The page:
We’ve been reading a lot about the nation’s heroin epidemic lately, and ran across an intriguing discussion in the New York Times about whether it makes sense to force addicts into treatment programs where they can be detoxed and helped.
Said Sally Satel, a Washington psychiatrist, “There is little question that civil commitment saves lives of severely addicted people in the short term by abruptly interrupting cycles of extreme self-destruction. … While everyone prefers that patients voluntarily get help instead of being forced into it, the rate of drop-out from voluntary commitment after several weeks is a common problem. Drop out almost always means relapse. Civil commitment — with patients’ legal right to challenge, of course — provides the leverage to remain in care. But can treatment work if it is compelled? Yes. There is ample evidence that it is at least as effective, and sometimes more effective, than voluntary care.”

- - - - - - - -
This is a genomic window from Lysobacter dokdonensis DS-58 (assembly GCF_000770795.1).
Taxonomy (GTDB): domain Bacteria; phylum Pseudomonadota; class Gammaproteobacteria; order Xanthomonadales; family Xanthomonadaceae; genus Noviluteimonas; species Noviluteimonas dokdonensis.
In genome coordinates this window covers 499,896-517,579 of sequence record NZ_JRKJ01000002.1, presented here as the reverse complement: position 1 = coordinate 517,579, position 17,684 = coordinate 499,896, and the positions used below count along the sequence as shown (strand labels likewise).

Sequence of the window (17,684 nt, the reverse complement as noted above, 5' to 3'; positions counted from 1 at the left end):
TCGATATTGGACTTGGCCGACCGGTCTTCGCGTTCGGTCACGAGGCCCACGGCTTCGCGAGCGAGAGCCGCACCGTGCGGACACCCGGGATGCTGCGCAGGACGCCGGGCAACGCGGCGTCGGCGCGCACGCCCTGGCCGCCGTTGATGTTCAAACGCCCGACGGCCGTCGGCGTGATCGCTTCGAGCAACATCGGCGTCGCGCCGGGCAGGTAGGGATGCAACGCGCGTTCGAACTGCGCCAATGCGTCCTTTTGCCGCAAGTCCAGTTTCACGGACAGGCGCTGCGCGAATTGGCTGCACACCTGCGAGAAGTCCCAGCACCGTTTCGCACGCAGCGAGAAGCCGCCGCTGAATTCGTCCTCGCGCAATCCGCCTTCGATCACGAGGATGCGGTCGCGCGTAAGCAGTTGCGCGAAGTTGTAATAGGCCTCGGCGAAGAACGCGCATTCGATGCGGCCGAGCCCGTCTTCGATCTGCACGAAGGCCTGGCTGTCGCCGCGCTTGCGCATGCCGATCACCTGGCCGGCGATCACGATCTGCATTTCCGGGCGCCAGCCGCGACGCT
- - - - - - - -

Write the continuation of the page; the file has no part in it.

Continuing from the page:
Hmm. Your thoughts? Email email@example.com.
Thank you for reading the Dayton Daily News and for supporting local journalism. Subscribers: log in for access to your daily ePaper and premium newsletters.
Thank you for supporting in-depth local journalism with your subscription to the Dayton Daily News. Get more news when you want it with email newsletters just for subscribers. Sign up here.